Other groups need to be aware of retirement poverty too, says Aviva’s Director of Savings and Retirement Alistair McQueen. Women are particularly at risk because the gender pay gap leads to less in savings and smaller pensions. It’s doubly worse when opposite-sex relationships end in divorce.

“People may overlook the importance of pensions wealth when it comes to agreeing on a divorce settlement,” Alistair explains. “If it’s typically the man who has higher income in an opposite-sex relationship, the woman in the relationship would be more detrimentally impacted if pensions have been overlooked. It's important that anyone, unfortunately, going through a divorce ensures that pension rights are considered.”

Avoiding retirement poverty

The first thing to do is check how much you can expect once you retire, remembering 50 to 60% of your current salary is generally the ideal.

If that sounds like a life admin task that needs strong coffee and a free afternoon, you’ll be pleasantly surprised. Online calculators and quick forms with instant results make it easier than ordering a takeaway, especially if you have a gov.uk account and your annual pensions statements to hand.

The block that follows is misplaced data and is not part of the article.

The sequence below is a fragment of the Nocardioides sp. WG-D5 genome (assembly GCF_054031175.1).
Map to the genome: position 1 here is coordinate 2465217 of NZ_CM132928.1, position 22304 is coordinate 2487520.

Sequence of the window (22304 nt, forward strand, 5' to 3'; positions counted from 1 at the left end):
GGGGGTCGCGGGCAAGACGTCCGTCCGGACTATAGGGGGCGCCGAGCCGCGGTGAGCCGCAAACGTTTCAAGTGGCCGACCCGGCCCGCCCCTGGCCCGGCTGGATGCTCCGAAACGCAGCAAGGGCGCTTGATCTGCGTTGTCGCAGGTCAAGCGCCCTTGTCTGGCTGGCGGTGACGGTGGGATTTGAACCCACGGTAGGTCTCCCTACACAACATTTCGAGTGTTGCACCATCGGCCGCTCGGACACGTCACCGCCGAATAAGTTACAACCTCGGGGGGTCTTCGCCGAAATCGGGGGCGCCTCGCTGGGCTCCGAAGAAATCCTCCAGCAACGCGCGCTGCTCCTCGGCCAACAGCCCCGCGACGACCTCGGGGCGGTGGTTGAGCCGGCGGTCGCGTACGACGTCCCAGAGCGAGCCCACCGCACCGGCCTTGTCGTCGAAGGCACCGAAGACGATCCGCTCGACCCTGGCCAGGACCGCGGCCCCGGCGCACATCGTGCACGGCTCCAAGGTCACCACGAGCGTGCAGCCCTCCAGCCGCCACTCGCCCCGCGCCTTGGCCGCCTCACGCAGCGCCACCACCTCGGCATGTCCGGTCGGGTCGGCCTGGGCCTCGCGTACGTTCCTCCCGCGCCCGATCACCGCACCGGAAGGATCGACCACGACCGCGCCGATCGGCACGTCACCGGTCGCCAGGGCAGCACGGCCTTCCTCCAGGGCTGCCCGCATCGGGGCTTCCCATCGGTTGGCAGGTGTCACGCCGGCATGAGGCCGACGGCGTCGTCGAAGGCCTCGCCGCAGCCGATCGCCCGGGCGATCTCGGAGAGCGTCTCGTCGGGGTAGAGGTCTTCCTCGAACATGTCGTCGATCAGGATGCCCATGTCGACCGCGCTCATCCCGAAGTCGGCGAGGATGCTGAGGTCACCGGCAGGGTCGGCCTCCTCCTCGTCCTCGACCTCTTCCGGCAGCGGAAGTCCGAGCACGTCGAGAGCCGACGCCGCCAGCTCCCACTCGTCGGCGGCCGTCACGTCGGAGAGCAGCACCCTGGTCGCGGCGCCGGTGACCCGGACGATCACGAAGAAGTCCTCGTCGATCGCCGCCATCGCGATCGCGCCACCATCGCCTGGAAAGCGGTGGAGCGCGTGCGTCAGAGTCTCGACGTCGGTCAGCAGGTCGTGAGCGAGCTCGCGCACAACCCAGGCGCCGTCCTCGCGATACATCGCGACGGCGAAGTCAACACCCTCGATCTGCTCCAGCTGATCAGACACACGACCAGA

Start by checking your State Pension entitlement. As you need to have paid in a minimum to qualify, those who took time off for childcare duties, were unemployed for long periods or lived abroad, will want to be sure. Log on to gov.uk to see your State Pension summary: the weekly amount you’ll get in retirement, and when these payments are expected to start. Currently, the full new State Pension is £9,100 a year. You can check if you’ve paid in enough – and crucially, backpay any of the last six years, which may help your pension amount.

“It’s designed to provide a foundation, but it's not designed to be the answer to everybody's retirement needs,” Alistair warns. “To drop from the average salary of £30,000 to the State Pension on its own would carry people into the legal definition of poverty.”

Which means it’s time to check your overall income. Free, no-account-needed calculators like the ones from Aviva and moneyadviceservice.org.uk ask for basic info, much of which you’ll find on your annual pension statement. 

Tapping in these details will tell you what you’re likely to get, when, and whether it’s enough to keep you comfortable in later life. 

A few small changes